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Learn Easy Ways to Correct Mistakes in Watercolour


Rosemary Hale - Posted on 17 May 2012

There are several reasons why we may want to remove paint from our pictures:
  • To rectify errors.
  • To be creative, as some interesting effects can be achieved.
  • To adjust the relationship of light and dark between features.
This relationship is called tonal contrast and it is a most important part of creating realistic images.

Lifting paint off a picture is not without risk and, if done carelessly, may even spoil the look of your watercolour. In my work I will always weigh up the pros and cons before removing paint.
Sometimes, though, it is the only option and it’s useful to become familiar with the techniques available to us.

Methods for lifting colour away

Most commonly, a brush, sponge or tissue is used on wet, damp or dry paint.
Paint will always lift off the paper more easily if it is still wet or damp. It is, however, possible to remove dry colour by using moisture and pressure to agitate and mobilise the paint.

‘Thirsty’ brush

It is possible to lift colour from small and even awkwardly shaped areas with a brush:

A 1⁄2in. flat brush is used to remove damp colour and create a light effect, as seen when the breeze disturbs the surface of a lake:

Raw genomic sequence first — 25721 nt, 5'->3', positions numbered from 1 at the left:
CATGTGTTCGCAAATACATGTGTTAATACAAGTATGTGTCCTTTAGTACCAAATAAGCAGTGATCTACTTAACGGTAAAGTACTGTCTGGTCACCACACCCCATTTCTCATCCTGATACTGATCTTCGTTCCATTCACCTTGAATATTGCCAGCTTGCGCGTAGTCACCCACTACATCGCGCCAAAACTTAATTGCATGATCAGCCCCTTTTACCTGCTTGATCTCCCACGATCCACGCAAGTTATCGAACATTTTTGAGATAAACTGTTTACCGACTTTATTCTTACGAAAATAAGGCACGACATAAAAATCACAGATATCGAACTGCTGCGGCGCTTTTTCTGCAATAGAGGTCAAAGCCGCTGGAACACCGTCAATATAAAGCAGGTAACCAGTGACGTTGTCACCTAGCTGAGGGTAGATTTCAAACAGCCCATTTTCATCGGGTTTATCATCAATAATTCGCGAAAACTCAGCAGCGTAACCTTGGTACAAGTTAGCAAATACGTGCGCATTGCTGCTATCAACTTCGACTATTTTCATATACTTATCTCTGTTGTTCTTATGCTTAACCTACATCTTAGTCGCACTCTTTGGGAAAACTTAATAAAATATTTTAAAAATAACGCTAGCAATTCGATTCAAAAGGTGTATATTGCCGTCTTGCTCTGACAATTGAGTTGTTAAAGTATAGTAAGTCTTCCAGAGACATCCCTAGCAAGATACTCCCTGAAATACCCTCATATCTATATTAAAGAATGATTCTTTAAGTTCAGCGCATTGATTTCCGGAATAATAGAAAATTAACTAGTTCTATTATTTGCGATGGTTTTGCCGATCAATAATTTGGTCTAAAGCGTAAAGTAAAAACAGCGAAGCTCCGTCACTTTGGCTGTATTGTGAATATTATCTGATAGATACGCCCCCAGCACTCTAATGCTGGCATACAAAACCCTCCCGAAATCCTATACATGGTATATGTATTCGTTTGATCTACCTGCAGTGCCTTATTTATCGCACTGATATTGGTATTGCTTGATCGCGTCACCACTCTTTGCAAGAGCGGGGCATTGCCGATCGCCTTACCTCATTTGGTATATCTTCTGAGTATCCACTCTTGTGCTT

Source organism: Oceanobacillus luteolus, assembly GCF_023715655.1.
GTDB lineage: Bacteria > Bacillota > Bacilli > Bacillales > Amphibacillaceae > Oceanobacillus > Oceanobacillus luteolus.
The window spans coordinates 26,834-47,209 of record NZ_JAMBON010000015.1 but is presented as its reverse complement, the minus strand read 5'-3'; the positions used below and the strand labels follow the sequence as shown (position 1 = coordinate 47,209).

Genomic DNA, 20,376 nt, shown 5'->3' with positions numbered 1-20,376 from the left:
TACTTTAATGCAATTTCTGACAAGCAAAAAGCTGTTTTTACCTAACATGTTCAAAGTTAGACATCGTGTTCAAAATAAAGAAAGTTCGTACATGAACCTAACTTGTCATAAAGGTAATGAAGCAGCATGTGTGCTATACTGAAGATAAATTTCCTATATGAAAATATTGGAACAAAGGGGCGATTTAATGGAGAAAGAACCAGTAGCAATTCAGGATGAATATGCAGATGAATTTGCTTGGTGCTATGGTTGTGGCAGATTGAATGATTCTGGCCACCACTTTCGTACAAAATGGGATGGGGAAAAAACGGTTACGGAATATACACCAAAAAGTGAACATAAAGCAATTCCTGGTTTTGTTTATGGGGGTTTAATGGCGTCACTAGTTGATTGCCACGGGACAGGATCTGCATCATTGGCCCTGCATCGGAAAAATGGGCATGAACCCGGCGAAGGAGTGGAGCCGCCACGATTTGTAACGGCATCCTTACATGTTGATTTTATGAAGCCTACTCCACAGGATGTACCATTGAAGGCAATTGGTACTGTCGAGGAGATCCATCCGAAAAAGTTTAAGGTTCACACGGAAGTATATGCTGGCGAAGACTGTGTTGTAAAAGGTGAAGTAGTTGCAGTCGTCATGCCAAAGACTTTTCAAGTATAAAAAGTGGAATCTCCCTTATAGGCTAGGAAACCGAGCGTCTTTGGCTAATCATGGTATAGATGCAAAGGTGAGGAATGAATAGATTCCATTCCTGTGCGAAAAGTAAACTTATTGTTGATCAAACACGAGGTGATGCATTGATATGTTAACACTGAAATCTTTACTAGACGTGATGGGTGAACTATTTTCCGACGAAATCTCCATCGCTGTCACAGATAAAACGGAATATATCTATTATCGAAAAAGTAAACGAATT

1. Rinse the brush clean then semi-dry it on tissue.
2. It is now a ‘thirsty’ brush, which will suck colour away as it’s moved horizontally across the paper. (I am lefthanded so the brush is moving from left to right in the example, above.)
3. This may need to be repeated, depending on how much colour comes away. If so, the brush should be rinsed in clean water and excess moisture removed again.

A small Round brush is used to remove dry colour to create the shape of a small building in the landscape:

1. Using a clean brush, wet the required shape.
2. Gently agitate the paint by pressing and moving the brush into the paper.
3. Clean and dry the brush then use it to suck the fluid off the paper.

4. Press a flat piece of clean tissue onto the area then gently peel it away to remove the colour.

5. The finished shape is now ready to be painted.

Before addition of building

After addition of building

The full article by Rosemary, can be found in the July 2012 issue of Leisure Painter and covers the use of a sponge for making corrections and methods for lifting out colour.
Rosemary also offers advice on the pitfalls of correcting your watercolour paintings, and how to avoid them with some top tips.

Buy your copy using this exclusive code LPRH07 for free UK p&p before June 30th 2012

(discounted for overseas customers)

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